The posters build unrelentingly heroic images of the soldiers, not unlike the propaganda of other countries engaged in WWII. Here this group of stalwarts still stand in the summer of 1945, statue-like, to defend the country. Post-war they were venerated, so the statue format also operates as a memorial and implies the great respect accorded them. A statue also signals that the war is over.
This poster comes from the days after the official end of the war, in order to celebrate the heroic contribution of the Russian armed forces and to signal their return home. However, this poster also reminds the viewer of the estimate eight and a half million who would not be returning. After the war, Stalin insisted that culture focus on the war as an achievement of officers, not soldiers.
The square-jawed faces, the imposing height and solid grouping of the soldiers belong to socialist realism. These are the heroes to inspire the march to the utopian future. This poster may also indicate an official return to public art as opposed to the war-themed posters up to this point. It may be seen as a reassertion of the pre-war, Stalinist-driven cultural and political agendas.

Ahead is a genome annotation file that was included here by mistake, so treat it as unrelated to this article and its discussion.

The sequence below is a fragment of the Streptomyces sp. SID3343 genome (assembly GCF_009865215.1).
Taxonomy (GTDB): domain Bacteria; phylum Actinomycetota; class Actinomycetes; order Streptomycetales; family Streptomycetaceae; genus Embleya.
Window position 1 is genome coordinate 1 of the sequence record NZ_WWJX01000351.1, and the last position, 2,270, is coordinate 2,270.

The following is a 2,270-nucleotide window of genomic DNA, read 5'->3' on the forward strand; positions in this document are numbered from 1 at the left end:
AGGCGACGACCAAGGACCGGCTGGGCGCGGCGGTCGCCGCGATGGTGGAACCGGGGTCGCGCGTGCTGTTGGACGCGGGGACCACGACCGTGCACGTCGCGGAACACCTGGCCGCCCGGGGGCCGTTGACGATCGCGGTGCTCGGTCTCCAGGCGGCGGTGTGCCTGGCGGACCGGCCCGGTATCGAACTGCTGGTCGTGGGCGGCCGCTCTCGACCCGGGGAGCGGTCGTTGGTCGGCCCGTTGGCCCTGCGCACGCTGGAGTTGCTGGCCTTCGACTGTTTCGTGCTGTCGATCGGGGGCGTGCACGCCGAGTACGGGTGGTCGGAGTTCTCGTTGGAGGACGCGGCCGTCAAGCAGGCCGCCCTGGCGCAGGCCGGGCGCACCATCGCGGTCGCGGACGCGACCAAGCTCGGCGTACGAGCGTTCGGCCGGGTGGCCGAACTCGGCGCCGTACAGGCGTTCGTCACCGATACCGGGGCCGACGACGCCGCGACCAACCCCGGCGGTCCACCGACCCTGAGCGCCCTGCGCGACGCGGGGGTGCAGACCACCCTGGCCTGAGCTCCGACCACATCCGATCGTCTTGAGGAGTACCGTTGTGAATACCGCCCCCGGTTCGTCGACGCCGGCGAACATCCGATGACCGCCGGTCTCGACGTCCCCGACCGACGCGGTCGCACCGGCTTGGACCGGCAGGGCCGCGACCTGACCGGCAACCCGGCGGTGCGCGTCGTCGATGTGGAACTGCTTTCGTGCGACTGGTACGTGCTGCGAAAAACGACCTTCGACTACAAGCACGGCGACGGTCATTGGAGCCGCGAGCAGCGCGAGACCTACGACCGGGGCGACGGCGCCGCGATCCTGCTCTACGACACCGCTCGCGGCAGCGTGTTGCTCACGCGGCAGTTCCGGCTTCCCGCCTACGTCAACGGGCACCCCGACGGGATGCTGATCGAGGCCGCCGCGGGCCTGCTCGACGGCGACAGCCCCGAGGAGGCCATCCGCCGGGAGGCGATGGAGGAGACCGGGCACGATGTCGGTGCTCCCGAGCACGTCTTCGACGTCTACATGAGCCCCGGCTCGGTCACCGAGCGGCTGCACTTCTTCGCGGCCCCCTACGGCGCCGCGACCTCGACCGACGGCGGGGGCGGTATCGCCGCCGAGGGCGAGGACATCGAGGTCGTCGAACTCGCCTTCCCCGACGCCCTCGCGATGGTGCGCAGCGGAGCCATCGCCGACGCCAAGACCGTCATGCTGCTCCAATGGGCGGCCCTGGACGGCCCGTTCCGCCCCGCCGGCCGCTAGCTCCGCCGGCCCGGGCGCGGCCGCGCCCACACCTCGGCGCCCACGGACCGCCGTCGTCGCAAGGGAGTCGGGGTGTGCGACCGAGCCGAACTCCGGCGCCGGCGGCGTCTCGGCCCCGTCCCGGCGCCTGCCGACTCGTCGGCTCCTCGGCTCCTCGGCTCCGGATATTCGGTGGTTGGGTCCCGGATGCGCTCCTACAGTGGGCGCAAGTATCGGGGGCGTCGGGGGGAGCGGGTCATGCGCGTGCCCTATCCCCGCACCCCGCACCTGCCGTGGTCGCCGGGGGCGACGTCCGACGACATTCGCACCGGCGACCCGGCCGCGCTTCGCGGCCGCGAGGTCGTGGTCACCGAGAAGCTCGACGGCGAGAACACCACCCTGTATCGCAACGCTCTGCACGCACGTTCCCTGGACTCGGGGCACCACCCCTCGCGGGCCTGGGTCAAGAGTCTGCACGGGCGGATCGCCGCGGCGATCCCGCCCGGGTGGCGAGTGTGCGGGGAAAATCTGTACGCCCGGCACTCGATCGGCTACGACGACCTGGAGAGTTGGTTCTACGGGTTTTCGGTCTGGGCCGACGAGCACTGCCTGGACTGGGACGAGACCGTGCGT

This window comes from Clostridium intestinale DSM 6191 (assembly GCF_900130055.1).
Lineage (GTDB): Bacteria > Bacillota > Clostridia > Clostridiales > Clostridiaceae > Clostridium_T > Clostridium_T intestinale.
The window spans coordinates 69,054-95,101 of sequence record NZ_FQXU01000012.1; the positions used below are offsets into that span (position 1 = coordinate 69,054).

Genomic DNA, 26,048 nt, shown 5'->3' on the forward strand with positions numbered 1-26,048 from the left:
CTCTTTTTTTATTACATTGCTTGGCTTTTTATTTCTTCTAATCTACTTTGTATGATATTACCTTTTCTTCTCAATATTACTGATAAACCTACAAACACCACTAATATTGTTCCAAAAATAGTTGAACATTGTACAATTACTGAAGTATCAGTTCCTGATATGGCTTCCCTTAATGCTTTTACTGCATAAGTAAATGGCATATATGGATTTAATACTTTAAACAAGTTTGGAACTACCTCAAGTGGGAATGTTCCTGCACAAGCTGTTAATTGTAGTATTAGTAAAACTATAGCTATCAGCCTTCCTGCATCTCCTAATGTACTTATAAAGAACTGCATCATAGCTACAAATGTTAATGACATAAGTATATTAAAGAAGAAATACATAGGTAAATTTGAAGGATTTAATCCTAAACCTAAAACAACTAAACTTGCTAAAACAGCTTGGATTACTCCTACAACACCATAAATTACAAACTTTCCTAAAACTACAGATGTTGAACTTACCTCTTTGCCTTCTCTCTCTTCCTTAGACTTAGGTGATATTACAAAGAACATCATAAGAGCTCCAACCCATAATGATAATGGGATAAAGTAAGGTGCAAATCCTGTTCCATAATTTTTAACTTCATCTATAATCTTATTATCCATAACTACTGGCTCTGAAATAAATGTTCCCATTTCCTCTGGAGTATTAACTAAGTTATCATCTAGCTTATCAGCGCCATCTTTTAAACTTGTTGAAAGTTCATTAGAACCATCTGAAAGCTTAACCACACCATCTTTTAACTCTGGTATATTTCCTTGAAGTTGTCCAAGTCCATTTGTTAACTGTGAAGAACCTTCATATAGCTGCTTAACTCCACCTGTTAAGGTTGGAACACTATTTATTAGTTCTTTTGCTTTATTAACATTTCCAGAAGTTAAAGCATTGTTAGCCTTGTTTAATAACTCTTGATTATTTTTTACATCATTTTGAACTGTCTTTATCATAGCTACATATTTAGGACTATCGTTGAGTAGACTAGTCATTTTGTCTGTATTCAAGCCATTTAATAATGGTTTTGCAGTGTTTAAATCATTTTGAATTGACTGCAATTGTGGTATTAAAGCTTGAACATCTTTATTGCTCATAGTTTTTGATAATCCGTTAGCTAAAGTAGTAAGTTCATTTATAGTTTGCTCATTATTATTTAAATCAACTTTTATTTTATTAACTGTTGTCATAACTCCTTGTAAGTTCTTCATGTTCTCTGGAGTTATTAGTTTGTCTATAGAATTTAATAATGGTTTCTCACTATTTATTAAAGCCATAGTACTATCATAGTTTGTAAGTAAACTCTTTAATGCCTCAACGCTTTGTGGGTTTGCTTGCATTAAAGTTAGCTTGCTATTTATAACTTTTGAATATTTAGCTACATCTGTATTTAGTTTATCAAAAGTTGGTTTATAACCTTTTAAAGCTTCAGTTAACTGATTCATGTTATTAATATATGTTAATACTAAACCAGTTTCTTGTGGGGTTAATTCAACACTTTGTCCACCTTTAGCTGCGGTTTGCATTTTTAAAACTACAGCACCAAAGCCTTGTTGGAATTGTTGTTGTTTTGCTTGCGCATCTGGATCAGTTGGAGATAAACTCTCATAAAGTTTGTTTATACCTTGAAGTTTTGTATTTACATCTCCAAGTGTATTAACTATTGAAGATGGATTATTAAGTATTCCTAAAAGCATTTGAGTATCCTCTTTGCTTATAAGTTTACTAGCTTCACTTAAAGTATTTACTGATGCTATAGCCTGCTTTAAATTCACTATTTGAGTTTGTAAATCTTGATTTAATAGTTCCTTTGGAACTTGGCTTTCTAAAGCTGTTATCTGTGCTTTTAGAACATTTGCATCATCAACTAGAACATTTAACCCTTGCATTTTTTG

Echoes of the ways saints and others are grouped in religious pictures are found here. Objects (rifles) and insignia (uniforms and different caps) define who these people are. The draping of the clothing, especially of the central soldier, and the background of purest blue suggest attempts to capture the power of religious art.
See also You Have Returned Life To Us.
Solov’ev concentrated on military themes in the posters. He completed his training as an artist in 1930. The new policies in Russian culture began to be discussed in 1932, culminating in the establishment of socialist realism in 1934. His work here, almost despite itself, refers to earlier religious traditions.
Like the image, Lebedev-Kumach’s verse reaches toward a new post-war politics. This was not just a Russian victory but one which united the efforts of all Slavs.